Unlike last year, the sloes have had a bumper crop. Apparently it is a function of the cold winter we had last year.
Sloes are the fruit of the blackthorn, in case any one was wondering.
The location of a good sloe bush is generally kept quiet. I have met people carrying bags of sloes who pretend they are just going out for a walk and are not in fact carrying anything. Sloe gatherers are even worse than mushroom pickers.
Sloes make a good gin -- giving it a slight almond flavour and a wonderful pink colour. Sloes taste terrible to eat raw and I do not know who first decided that they worked in gin.
Basically gin is 8 oz (250 g) sloes -- picked over, washed and pricked with a silver fork to 1 pint (10z/500 ml) gin. Add 2-3 teaspoons of sugar to taste. Then store in a sealed jar in a darkened place. You are supposed to shake the bottle every day but really it does work if you leave it alone.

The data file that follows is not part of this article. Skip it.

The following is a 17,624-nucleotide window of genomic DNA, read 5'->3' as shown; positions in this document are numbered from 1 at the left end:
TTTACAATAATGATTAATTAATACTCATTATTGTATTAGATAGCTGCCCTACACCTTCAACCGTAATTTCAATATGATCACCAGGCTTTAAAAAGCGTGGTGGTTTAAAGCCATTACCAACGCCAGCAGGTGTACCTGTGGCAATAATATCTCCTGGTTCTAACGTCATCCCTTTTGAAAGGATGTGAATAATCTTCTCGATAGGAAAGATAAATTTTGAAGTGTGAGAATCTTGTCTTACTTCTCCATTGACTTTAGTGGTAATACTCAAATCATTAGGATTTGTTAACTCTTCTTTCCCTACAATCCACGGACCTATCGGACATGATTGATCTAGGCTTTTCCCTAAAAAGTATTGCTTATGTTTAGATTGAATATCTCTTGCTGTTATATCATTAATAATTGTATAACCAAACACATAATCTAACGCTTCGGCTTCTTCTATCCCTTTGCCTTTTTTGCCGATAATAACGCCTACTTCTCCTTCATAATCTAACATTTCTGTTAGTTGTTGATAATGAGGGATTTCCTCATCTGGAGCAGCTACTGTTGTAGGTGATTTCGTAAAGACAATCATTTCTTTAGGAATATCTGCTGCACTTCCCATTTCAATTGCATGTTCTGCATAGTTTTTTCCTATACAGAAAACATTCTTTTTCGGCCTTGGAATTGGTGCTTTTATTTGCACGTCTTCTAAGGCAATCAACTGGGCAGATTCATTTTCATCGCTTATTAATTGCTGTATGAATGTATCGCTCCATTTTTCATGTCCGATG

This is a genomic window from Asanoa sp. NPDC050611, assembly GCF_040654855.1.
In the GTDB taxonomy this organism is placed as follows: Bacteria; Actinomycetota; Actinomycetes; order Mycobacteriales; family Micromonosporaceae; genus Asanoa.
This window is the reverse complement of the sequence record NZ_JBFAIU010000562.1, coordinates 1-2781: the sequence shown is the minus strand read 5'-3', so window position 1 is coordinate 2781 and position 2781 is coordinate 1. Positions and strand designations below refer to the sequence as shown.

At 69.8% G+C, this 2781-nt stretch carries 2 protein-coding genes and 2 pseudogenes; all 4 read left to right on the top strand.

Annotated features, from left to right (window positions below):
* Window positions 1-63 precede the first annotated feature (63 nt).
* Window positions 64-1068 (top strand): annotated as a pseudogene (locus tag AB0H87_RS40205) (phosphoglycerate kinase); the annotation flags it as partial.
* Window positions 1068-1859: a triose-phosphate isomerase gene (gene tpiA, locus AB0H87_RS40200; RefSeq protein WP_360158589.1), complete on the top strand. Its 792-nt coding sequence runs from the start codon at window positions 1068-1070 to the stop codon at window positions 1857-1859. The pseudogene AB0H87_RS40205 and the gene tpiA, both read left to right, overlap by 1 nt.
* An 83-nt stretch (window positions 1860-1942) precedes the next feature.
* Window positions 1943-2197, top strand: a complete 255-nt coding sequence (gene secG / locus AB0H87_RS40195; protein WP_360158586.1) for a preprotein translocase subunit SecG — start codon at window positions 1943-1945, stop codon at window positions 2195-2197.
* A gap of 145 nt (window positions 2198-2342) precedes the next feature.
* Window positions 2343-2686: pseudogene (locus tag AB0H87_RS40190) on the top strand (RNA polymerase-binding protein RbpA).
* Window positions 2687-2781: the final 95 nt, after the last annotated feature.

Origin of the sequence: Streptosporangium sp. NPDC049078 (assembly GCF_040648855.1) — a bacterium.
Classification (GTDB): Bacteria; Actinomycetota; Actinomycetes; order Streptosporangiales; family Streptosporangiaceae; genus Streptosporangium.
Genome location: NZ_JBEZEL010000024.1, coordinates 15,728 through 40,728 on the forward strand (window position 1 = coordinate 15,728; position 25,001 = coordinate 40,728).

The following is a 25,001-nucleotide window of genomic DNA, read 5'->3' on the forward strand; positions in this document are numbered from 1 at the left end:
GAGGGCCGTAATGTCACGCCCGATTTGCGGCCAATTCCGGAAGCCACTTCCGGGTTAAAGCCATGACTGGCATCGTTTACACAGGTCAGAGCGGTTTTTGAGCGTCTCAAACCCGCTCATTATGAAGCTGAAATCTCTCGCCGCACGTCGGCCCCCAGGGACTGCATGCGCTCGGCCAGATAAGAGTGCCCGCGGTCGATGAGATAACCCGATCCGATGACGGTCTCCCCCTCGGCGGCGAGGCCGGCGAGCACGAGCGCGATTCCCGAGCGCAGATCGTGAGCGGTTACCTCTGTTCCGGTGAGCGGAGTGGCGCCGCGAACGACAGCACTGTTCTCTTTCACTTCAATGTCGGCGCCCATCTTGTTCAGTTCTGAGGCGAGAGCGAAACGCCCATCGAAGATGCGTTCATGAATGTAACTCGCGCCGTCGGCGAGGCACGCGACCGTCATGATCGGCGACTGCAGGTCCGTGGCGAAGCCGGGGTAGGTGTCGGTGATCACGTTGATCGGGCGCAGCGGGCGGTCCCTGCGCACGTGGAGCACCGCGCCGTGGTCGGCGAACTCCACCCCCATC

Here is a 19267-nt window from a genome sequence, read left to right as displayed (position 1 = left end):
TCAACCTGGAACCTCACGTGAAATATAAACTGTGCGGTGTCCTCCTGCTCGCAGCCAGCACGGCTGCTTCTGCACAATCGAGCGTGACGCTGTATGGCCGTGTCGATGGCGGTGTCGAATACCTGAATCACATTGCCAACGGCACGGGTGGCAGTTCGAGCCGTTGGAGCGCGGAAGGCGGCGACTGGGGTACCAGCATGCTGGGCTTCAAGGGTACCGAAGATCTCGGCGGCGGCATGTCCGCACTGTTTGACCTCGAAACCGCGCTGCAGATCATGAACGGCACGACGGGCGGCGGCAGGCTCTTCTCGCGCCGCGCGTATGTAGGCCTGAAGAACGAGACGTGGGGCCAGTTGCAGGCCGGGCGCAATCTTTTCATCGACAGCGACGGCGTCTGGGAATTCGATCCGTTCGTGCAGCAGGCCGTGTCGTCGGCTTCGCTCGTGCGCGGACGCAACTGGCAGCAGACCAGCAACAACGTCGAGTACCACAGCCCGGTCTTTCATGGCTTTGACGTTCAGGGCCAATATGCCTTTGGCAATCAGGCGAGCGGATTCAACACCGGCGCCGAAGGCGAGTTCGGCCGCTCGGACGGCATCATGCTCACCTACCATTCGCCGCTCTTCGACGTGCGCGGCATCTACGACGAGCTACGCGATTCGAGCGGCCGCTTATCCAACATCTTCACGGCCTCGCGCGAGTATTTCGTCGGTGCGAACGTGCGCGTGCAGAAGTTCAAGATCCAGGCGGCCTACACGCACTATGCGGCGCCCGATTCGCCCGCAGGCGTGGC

You can drink the sloe gin around Christmas time but it tastes better if left. I have a friend who gives sloe gin as a work in progress.
Damson gin or plum gin is made on same principle. You could use brandy or whiskey. Buy the cheap own store varieties...
What the fruit does is to soften the taste of the alcohol...
Lemon whiskey is also easy to make and is a secret ingredient in a good bakewell tart. The peel of 2 lemons is infused in a 3/4 pt (8oz/400ml) whiskey or brandy for 48 hours, strain and then a cooled syrup of 1/4 cup sugar to 4oz water (boiled for a few minutes to make the syrup) It is ready to use and is good for colds or alternatively as a flavouring for custards.
I spent yesterday evening making a litre or so sloe gin. I need to make some lemon whiskey.